A secretive criminal court in Saudi Arabia is being used to silence critical voices including clerics and rights activists, in the name of the fight against terrorism, Amnesty International said yesterday.
The kingdom is frequently criticised by human rights advocates who accuse it of violently repressing opponents and activists, including feminists and the kingdom’s Shia minority.
Riyadh’s Specialised Criminal Court (SCC) was established in 2008 to handle terrorism-related cases but has been widely used to try political prisoners.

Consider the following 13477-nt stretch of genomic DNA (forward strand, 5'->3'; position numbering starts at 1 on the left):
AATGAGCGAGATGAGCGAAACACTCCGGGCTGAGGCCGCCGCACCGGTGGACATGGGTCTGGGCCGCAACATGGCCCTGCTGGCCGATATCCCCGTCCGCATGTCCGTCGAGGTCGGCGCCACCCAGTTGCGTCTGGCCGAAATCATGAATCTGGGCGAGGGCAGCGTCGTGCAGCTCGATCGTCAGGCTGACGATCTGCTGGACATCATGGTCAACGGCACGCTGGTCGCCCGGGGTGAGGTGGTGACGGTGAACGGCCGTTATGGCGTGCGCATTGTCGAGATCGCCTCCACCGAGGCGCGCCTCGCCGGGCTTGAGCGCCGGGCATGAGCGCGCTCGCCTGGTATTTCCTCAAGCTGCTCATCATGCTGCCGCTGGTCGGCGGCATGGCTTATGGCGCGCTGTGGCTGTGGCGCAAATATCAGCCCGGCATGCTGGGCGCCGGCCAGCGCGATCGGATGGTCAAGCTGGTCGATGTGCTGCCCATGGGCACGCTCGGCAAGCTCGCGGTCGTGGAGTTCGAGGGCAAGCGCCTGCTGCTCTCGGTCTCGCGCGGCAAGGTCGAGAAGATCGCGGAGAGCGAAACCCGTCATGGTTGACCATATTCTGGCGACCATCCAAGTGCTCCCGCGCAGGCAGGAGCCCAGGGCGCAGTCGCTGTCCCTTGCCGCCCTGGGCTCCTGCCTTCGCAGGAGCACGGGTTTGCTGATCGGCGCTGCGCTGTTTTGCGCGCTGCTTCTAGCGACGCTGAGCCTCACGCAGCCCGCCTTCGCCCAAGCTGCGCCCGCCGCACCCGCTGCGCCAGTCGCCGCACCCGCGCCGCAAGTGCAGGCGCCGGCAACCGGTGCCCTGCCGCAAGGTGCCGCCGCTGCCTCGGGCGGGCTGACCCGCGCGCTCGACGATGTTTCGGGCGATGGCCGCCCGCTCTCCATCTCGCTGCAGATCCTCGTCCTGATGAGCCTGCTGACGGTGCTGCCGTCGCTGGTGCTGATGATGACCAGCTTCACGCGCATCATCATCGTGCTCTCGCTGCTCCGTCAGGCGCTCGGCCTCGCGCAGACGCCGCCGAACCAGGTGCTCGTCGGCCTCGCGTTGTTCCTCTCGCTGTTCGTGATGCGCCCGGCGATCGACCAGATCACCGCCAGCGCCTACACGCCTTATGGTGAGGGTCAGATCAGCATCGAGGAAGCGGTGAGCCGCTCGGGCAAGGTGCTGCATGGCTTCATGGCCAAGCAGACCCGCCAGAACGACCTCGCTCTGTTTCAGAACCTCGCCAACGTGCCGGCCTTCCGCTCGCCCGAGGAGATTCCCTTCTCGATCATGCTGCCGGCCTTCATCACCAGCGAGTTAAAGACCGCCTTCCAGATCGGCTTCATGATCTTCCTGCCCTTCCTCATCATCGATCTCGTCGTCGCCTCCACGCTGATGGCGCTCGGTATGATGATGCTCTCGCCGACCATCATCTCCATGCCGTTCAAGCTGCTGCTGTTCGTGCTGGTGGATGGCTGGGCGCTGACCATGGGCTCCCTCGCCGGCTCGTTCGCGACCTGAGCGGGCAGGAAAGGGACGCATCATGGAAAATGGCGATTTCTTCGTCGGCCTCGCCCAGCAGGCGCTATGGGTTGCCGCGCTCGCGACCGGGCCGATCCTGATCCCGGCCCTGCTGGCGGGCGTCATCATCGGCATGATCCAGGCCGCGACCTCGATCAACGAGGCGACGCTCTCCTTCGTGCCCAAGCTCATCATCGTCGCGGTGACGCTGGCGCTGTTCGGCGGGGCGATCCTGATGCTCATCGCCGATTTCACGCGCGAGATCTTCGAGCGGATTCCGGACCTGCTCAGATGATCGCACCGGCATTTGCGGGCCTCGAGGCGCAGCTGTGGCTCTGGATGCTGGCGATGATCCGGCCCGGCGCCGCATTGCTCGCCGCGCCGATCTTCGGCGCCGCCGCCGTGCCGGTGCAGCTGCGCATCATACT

“The Saudi Arabian government exploits the SCC to create a false aura of legality around its abuse of the counter-terror law to silence its critics,” said Heba Morayef, Amnesty’s Middle East and North Africa regional director.
“Every stage of the SCC’s judicial process is tainted with human rights abuses, from the denial of access to a lawyer, to incommunicado detention, to convictions based solely on so-called ‘confessions’ extracted through torture.”
Saudi authorities were not reachable for comment, but the kingdom insists that its judicial system is independent.